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Health state utility values (QALY weights) for Huntington’s disease: an analysis of data from the European Huntington’s Disease Network (EHDN)

  • Annie HawtonEmail author
  • Colin Green
  • Elizabeth Goodwin
  • Timothy Harrower
Open Access
Original Paper

Abstract

Background

Huntington’s Disease (HD) is a hereditary neurodegenerative disorder which affects individuals’ ability to walk, talk, think, and reason. Onset is usually in the forties, there are no therapies currently available that alter disease course, and life expectancy is 10–20 years from diagnosis. The gene causing HD is fully penetrant, with a 50% probability of passing the disease to offspring. Although the impacts of HD are substantial, there has been little report of the quality of life of people with the condition in a manner that can be used in economic evaluations of treatments for HD. Health state utility values (HSUVs), used to calculate quality-adjusted life-years (QALYs), are the metric commonly used to inform such healthcare policy decision-making.

Objectives

The aim was to report HSUVs for HD, with specific objectives to use European data to: (i) describe HSUVs by demographic and clinical characteristics; (ii) compare HSUVs of people with HD in the UK with population norms; (iii) identify the relative strength of demographic and clinical characteristics in predicting HSUVs.

Methods

European Huntington’s Disease Network REGISTRY study data were used for analysis. This is a multi-centre, multi-national, observational, longitudinal study, which collects six-monthly demographic, clinical, and patient-reported outcome measures, including the SF-36. SF-36 scores were converted to SF-6D HSUVs and described by demographic and clinical characteristics. HSUVs from people with HD in the UK were compared with population norms. Regression analysis was used to estimate the relative strength of age, gender, time since diagnosis, and disease severity (according to the Total Function Capacity (TFC) score, and the UHDRS’s Motor score, Behavioural score, and Cognition score) in predicting HSUVs.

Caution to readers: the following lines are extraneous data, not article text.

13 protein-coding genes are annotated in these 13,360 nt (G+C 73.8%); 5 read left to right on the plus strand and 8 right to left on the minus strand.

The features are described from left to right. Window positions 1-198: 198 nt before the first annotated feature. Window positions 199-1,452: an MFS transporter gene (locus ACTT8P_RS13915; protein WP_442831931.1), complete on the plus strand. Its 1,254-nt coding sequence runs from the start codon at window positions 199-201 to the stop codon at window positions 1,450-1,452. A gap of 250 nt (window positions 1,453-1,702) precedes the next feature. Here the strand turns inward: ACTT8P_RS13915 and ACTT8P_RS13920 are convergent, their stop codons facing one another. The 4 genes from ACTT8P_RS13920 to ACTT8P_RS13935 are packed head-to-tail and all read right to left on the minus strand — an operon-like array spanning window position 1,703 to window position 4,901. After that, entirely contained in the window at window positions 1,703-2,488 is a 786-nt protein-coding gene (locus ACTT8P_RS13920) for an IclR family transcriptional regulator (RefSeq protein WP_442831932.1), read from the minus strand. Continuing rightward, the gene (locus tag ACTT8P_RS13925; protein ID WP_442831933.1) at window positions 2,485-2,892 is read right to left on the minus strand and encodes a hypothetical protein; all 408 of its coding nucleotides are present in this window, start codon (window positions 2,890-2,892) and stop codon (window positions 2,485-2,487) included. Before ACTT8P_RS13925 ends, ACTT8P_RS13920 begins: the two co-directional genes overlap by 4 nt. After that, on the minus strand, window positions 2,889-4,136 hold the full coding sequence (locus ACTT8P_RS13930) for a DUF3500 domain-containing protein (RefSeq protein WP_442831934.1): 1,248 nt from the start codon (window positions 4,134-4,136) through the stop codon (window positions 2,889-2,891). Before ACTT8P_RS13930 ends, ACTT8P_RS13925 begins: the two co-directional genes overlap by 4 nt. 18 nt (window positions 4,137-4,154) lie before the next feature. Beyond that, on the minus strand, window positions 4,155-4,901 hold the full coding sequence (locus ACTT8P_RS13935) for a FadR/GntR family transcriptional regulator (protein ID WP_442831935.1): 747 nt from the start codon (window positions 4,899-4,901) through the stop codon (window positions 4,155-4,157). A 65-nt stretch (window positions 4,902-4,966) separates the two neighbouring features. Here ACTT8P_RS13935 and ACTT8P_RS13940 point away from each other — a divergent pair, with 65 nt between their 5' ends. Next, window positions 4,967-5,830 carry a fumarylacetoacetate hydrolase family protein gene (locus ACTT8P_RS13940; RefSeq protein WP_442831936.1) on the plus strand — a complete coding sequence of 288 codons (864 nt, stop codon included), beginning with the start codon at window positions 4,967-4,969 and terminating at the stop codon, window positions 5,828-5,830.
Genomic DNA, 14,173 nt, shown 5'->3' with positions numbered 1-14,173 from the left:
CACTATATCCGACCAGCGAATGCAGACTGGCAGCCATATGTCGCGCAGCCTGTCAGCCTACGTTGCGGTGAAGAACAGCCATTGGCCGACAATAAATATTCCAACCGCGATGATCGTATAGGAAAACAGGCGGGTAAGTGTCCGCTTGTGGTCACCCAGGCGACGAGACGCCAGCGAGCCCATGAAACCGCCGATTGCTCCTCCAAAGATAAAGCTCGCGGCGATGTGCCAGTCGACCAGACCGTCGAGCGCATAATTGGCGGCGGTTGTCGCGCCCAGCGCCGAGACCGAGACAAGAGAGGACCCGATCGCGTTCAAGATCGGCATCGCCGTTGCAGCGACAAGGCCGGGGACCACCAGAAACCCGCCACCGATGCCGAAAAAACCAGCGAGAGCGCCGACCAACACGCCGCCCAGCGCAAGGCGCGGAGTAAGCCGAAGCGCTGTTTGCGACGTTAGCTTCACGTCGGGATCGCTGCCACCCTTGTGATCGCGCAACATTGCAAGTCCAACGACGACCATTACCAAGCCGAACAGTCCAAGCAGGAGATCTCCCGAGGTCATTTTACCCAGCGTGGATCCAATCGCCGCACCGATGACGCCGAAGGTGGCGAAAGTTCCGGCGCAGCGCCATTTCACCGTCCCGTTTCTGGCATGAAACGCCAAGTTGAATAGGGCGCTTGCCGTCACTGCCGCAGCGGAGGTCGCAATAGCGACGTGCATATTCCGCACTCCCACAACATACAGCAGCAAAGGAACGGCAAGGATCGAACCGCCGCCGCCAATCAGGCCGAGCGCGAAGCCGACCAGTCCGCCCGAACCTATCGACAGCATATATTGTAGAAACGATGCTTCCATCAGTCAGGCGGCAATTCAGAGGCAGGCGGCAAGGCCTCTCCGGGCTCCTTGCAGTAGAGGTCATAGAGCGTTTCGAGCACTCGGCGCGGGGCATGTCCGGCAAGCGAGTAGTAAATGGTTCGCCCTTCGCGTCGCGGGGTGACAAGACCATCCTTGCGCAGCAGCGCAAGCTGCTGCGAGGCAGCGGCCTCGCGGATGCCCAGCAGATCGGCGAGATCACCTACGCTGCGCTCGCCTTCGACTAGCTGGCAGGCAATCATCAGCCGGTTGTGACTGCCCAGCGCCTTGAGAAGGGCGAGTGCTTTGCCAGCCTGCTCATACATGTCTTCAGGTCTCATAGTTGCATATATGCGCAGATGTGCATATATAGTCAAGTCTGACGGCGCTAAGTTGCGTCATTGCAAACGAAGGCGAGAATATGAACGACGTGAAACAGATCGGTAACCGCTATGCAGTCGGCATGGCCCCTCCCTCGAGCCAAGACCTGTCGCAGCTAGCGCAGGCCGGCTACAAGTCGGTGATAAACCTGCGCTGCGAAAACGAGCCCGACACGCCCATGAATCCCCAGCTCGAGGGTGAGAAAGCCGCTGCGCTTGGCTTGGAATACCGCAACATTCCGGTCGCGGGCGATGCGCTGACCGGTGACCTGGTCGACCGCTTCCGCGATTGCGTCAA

Results

11,328 questionnaires were completed by 5560 respondents with HD in 12 European countries. Women generally had lower HSUVs than men, and HSUVs were consistently lower than population norms for those with HD in the UK, and dropped with increasing disease severity. The regression model significantly accounted for the variance in SF-6D scores (n = 1939; F [7,1931] = 120.05; p < 0.001; adjusted R-squared 0.3007), with TFC score, Behavioural score, and male gender significant predictors of SF-6D values (p < 0.001).

Conclusion

To our knowledge, this is the first report of HSUVs for HD for countries other than the UK, and the first report of SF-6D HSUVs described for 12 European countries, according to demographic and clinical factors. Our analyses provide new insights into the relationships between HD disease characteristics and assessment of health-related quality of life in a form that can be used in policy-relevant economic evaluations.

Keywords

Huntington’s disease Health state utility values Quality-adjusted life-years Cost-effectiveness analysis 

JEL Classification

I19 

Background

Huntington’s Disease (HD) is a hereditary neurodegenerative disorder which results in a number of motor, cognitive, and psychiatric symptoms. The condition is characterised by involuntary movements, known as chorea, and an impairment of voluntary movements. Learning and memory problems, depression, obsessive compulsive disorder, and psychosis are frequently reported, as are personality and behaviour changes including apathy, irritability, impulsivity, and obsessionality [1].

HD onset usually occurs when individuals are in their forties, there are no therapies currently available that alter the disease course, and people with HD tend to live only 10–20 years from diagnosis. The gene which causes HD is fully penetrant [2], and it has a devastating effect on an individual’s ability to walk, think, talk and reason [1]. In addition, individuals with HD have a 50% chance of passing the disease onto their children [3]. Diagnosis can have major implications which affect not only the person with HD, but also the rest of the family who may also be at risk of developing the disease [4].

The disorder is relatively uncommon. For example, in 2012, a systematic review and meta-analysis estimated that there was an overall prevalence of adults with HD in Europe, North America, and Australia of 5.7 per 100,000 people [5]. Hence, despite its devastating impact on affected families, HD receives little attention at a national, or international, level. For example, the National Institute for Health and Care Excellence (NICE) [6], which provides guidelines for resource allocation regarding health and social care in the UK, makes no specific reference to the funding of treatments for people with HD.